Leif Enger is an award-winning author who I’d never heard of before coming across his latest novel, Virgil Wander. He truly has a gift for language, painting a colorful and complete picture of a Midwestern small town and its inhabitants without overdoing it. I look forward to checking out his previous work, but first, Virgil…
Despite Virgil Wander’s somewhat-aspirational last name, he describes himself as “cruising through life at medium altitude.” That is, until his car unexpectedly flies off the road and into an ice cold Lake Superior. When he wakes up in the hospital, Virgil has lost some of his memories and most of his adjectives.
Tommy Orange’s novel There There tells a multigenerational story of Native Americans as they are today, living not on reservations but in cities throughout America. It’s a perspective many of us have never seen or read about, that of the Urban Native.
It’s a complex and epic story, told through vignettes involving twelve different characters. There are characters who embrace their Indianness, those who are just fully discovering it, and those who use it as a means to an end. Though in the beginning they are seemingly disconnected, their convergence at the Big Oakland Powwow gives each of them purpose.
An American Marriage, the poignant novel by Tayari Jones, received a boost of popularity when Oprah selected it as her book club pick earlier this year. I bought it before reading it — something I don’t typically do — but all of the buzz about it made it feel like a sure bet. I finally picked it up as part of my two reading challenges, and while it wasn’t “unputdownable,” it was captivating all the same. Jones is brutally honest in a narrative about a broken America.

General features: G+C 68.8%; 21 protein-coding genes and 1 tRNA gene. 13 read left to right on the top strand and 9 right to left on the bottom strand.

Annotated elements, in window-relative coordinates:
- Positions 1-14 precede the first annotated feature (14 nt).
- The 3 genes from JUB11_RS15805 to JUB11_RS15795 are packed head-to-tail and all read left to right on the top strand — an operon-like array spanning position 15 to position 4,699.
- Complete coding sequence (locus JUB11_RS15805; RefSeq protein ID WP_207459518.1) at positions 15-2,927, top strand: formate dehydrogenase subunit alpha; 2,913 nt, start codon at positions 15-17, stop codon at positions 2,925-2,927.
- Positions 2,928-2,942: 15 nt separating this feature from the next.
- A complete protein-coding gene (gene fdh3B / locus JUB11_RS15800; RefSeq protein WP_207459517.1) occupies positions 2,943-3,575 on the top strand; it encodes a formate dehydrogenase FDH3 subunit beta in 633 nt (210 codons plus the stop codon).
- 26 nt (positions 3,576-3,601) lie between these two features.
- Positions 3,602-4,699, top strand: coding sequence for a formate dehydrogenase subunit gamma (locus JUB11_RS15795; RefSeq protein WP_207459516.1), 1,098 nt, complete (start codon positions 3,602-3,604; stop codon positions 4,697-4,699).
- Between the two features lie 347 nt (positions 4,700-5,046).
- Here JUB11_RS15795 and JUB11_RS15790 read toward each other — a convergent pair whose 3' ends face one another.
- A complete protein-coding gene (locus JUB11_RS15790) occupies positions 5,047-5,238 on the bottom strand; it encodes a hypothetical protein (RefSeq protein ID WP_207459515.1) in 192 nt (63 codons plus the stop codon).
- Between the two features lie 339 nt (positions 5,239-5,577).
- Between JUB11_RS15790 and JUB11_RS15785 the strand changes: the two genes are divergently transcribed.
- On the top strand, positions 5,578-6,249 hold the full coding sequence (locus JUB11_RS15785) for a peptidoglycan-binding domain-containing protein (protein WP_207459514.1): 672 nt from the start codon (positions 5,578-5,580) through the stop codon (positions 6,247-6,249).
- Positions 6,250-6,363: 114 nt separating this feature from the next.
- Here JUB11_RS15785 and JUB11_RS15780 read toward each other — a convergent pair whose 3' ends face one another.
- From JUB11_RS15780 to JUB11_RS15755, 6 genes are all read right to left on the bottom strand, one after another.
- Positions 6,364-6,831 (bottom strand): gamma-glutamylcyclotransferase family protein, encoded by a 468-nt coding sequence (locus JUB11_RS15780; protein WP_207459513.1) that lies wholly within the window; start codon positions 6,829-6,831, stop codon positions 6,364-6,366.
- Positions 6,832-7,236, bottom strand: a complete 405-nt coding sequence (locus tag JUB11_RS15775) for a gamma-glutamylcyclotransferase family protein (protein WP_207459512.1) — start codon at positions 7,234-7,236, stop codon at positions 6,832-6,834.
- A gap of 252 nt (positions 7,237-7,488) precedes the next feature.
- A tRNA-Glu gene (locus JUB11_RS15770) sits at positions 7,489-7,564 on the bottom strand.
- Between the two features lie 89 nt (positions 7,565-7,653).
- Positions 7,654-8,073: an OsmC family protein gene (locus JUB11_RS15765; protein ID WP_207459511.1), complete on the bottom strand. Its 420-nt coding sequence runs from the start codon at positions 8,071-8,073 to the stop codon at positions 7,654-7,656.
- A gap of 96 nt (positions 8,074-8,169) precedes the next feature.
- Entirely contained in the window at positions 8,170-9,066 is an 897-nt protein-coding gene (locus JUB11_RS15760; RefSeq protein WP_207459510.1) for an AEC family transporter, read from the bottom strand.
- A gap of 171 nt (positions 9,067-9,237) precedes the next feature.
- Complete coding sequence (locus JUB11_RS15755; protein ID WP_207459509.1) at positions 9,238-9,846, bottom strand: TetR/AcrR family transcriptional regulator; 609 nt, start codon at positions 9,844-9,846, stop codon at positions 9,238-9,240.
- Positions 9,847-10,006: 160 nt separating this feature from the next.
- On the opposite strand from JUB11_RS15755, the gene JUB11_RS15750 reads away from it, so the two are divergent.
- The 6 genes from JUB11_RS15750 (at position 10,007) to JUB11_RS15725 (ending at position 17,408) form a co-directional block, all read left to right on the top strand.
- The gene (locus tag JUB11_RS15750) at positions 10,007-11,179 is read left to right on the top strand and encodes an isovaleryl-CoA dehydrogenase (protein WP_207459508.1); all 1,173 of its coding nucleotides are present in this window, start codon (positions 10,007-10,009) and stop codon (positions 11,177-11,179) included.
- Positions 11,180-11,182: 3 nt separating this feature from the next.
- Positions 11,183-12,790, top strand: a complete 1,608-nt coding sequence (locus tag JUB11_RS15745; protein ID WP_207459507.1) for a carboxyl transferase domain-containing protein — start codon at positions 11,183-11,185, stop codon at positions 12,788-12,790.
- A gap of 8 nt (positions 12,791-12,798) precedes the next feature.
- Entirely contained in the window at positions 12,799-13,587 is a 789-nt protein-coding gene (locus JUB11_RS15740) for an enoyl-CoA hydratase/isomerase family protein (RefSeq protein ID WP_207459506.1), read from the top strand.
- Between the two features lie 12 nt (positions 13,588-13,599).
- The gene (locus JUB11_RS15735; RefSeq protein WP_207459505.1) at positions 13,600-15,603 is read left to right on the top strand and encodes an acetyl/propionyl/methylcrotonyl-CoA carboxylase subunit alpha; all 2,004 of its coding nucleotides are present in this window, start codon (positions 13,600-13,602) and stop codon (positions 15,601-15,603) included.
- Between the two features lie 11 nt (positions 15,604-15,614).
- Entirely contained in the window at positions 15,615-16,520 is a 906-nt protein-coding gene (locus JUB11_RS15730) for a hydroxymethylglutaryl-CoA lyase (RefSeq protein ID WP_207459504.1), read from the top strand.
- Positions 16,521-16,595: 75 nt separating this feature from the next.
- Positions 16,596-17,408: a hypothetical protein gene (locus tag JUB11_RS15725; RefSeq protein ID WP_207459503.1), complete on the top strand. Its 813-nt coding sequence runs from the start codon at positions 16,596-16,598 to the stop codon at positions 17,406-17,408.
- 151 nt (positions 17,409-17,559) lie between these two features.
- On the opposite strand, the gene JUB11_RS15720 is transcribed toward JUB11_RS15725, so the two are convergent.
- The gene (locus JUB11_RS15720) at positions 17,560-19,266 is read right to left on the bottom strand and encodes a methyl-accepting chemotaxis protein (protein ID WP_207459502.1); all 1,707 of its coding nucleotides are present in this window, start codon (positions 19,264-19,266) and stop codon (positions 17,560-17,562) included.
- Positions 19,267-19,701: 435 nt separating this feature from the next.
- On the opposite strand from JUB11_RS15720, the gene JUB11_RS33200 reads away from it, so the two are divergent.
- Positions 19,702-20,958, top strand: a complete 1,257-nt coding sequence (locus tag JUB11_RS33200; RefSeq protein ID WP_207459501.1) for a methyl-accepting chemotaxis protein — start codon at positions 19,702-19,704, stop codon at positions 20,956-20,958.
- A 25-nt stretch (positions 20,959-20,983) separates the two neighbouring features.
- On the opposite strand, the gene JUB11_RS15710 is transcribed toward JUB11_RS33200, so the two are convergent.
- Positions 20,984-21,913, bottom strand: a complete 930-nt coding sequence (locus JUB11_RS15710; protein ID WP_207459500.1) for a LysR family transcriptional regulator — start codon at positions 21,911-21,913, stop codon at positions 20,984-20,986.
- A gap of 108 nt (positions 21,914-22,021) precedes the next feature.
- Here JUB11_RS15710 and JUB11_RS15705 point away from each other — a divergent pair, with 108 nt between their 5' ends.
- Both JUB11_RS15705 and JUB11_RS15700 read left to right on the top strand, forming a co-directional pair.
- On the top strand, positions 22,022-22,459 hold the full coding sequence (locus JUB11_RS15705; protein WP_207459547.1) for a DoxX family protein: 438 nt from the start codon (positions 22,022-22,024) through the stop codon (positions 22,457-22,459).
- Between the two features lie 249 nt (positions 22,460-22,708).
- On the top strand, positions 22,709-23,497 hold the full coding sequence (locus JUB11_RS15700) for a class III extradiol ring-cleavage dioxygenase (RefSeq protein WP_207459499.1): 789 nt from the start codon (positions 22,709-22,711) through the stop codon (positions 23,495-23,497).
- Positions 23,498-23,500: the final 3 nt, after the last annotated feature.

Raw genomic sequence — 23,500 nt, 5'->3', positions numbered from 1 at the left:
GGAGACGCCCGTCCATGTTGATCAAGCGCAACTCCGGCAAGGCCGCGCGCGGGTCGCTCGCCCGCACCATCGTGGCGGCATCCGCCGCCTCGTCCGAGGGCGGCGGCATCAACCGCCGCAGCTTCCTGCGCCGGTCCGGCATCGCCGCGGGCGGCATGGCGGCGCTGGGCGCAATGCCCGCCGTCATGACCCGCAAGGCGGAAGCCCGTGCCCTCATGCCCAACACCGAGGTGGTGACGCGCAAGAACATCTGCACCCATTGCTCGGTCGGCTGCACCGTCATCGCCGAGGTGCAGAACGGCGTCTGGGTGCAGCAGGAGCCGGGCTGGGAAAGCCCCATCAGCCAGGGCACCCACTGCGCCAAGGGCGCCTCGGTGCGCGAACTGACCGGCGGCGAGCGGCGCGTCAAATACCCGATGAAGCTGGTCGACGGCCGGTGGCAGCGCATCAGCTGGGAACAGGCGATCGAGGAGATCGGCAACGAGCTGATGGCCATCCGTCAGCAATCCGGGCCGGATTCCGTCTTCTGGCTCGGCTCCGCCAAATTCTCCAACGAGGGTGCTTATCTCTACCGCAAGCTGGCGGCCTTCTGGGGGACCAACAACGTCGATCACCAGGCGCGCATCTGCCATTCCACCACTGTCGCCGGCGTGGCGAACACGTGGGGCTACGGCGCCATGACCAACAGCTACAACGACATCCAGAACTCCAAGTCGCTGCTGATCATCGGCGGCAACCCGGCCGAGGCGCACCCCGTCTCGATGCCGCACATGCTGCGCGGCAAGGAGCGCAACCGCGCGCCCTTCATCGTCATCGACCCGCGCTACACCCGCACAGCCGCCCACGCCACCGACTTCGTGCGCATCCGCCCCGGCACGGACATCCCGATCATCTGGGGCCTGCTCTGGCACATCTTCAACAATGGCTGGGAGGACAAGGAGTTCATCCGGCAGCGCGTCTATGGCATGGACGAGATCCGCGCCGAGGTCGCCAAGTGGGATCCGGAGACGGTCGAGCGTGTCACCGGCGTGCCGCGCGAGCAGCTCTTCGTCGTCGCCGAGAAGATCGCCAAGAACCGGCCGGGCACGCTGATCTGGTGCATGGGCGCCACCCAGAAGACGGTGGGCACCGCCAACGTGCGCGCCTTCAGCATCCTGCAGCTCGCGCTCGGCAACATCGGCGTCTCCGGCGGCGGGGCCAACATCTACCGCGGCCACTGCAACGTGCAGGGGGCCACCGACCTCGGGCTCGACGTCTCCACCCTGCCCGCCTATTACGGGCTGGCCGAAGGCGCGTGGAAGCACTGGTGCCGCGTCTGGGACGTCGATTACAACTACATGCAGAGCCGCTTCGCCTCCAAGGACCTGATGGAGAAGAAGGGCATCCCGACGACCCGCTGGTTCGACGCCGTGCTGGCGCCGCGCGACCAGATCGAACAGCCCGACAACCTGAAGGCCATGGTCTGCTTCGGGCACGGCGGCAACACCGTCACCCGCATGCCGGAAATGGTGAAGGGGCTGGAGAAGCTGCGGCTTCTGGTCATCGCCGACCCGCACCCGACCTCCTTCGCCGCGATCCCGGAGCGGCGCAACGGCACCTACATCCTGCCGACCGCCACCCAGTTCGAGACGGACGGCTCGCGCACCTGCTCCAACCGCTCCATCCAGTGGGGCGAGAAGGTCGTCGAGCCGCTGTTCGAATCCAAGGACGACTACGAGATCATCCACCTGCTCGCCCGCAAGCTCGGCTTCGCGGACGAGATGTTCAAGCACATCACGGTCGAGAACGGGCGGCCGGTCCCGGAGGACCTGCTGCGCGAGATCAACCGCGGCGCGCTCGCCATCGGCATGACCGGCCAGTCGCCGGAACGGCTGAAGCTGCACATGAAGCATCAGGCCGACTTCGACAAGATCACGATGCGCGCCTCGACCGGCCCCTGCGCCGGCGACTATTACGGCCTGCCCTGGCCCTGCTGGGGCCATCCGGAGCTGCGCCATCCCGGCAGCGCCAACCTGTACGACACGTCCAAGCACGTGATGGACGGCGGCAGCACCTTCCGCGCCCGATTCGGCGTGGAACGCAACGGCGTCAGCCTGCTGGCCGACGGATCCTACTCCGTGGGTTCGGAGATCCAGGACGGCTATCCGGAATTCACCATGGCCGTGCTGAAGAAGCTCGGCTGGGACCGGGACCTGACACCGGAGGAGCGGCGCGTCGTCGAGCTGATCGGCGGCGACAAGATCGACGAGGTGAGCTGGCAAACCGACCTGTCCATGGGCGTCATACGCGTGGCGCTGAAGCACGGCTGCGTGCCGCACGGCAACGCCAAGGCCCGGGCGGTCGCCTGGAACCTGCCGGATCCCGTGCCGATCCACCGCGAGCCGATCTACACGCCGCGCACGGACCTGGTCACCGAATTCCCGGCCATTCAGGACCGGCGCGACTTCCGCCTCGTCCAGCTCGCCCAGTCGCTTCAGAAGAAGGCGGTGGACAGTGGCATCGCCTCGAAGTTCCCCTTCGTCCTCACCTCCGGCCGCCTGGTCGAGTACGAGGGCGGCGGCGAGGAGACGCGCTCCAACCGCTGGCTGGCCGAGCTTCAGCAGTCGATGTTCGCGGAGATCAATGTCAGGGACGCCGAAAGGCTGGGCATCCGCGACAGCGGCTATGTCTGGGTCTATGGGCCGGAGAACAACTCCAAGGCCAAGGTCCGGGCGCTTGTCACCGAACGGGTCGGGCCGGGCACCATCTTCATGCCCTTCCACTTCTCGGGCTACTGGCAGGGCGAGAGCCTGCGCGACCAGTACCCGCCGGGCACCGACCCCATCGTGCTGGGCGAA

Celestial and Roy are a young married couple with their whole lives ahead of them. She is a promising artist, and he’s an ambitious executive. They are also black in America, which ultimately has a greater effect on their lives than anything else about them. As their lives together are just beginning, Roy is arrested for a crime he didn’t commit and their lives and marriage are never the same.
If you’re anything like me, you’re looking forward to fall. It’s the season of cool nights, hot cups of tea, fresh baked goods and cuddling up under a blanket with a good book. Reading Louise Miller’s The Late Bloomers’ Club was so cozy and comforting, it felt like I stumbled into Stars Hollow, a fall festival just around the corner. I’m absolutely jones-ing for fall.
Nora owns the Miss Guthrie Diner, which was opened by her parents and is now an institution in the small Vermont town of Guthrie. She is well-respected in the town but mostly keeps to herself in the wake of her divorce from her high school sweetheart. When the beloved local cake lady, Peggy, unexpectedly dies and leaves her estate to Nora, no one is more surprised than her. Nora learns that Peggy was considering selling her land to a large corporation, potentially changing the town of Guthrie forever, and she must take on the burden of making the decision herself.
Let’s be real, the cover of Ingrid Rojas Contreras’ latest novel Fruit of the Drunken Tree is gorgeous. Like the “drunken tree” in the title, the flower’s brightness and beauty draws your attention from the darkness that lingers behind.
The coming-of-age story follows two Colombian girls in the 1990s. Seven-year-old Chula Santiago and her older sister are aware of the violence in their city but are, for the most part, protected from it within their gated community. Petrona, on the other hand, lives in a guerilla-occupied slum before she becomes the Santiago family’s live-in maid. Their lives are very different but become intertwined throughout the course of the novel.